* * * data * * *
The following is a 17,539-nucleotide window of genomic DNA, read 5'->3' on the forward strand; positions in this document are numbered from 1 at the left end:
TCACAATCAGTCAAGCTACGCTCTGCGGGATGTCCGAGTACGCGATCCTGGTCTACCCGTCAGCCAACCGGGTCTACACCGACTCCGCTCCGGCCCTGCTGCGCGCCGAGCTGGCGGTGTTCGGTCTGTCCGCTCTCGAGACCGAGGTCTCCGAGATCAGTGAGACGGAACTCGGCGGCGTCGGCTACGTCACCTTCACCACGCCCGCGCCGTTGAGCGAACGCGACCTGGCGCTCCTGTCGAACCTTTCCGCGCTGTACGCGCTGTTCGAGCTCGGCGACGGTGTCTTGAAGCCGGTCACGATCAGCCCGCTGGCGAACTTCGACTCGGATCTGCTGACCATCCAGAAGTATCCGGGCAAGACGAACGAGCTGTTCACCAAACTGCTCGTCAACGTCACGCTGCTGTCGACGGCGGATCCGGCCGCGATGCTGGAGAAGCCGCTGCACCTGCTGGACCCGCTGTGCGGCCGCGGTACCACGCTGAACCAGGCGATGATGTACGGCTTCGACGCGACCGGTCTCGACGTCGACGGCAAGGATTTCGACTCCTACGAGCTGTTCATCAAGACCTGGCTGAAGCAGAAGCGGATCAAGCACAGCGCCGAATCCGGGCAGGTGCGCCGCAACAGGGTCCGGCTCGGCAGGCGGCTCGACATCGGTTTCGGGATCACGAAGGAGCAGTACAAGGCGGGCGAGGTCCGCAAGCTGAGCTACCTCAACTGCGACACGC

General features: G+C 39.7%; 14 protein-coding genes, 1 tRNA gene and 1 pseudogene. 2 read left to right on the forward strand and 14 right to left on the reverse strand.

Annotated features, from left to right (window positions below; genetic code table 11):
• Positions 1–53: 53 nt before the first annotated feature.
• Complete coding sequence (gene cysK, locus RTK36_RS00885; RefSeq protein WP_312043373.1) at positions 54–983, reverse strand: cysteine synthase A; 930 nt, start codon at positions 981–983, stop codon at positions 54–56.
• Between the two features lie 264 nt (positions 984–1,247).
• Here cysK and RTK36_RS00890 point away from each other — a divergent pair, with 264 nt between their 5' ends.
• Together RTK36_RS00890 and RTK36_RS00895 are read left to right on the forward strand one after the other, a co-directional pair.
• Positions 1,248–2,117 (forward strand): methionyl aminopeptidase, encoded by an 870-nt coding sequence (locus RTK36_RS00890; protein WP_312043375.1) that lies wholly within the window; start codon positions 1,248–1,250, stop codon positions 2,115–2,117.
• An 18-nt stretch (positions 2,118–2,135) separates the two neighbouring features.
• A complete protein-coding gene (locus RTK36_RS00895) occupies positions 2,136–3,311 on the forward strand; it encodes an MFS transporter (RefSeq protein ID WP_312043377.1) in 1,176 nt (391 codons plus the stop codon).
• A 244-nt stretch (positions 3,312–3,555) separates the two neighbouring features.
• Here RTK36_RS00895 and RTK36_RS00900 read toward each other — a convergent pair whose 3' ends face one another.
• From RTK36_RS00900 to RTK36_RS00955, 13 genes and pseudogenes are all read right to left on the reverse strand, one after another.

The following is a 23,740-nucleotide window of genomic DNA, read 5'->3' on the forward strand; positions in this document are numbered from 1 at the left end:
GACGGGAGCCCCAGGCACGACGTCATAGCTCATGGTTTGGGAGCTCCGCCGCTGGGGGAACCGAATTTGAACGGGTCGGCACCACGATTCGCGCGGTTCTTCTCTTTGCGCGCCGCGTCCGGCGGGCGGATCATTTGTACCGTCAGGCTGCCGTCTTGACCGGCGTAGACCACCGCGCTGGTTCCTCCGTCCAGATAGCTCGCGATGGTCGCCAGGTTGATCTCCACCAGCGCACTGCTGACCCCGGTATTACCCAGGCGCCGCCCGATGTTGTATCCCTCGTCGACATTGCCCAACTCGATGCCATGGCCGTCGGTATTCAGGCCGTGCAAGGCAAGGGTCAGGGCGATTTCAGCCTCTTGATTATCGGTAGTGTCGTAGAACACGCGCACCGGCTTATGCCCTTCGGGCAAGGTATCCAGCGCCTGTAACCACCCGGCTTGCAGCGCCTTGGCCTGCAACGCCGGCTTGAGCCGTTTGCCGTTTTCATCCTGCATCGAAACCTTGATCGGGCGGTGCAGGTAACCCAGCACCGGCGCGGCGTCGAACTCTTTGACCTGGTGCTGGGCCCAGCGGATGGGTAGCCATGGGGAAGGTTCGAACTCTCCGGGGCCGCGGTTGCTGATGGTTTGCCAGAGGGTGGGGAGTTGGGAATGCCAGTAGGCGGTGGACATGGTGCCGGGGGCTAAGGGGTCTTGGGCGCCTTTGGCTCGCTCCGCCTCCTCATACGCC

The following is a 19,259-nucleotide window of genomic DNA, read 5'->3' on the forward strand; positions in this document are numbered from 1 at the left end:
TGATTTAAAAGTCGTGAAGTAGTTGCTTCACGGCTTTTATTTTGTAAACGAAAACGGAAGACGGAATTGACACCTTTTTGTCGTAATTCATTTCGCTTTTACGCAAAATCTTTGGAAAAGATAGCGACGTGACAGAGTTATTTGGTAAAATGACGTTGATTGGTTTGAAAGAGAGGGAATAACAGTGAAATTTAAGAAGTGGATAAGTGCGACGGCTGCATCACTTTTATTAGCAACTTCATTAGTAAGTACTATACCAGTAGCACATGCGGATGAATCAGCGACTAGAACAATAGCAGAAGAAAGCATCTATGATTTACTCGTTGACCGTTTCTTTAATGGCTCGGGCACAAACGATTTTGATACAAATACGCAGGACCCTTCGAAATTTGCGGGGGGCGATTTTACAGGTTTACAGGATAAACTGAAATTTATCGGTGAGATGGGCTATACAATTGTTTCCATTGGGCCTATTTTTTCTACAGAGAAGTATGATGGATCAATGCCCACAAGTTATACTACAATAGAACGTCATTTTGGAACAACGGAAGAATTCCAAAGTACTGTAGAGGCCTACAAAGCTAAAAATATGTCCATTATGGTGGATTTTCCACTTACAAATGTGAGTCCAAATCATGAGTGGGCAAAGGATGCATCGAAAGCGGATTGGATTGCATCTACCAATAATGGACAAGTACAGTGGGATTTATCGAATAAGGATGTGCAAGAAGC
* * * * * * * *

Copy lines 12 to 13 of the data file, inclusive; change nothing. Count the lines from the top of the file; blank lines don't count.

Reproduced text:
• A complete protein-coding gene (locus RTK36_RS00895) occupies positions 2,136–3,311 on the forward strand; it encodes an MFS transporter (RefSeq protein ID WP_312043377.1) in 1,176 nt (391 codons plus the stop codon).
• A 244-nt stretch (positions 3,312–3,555) separates the two neighbouring features.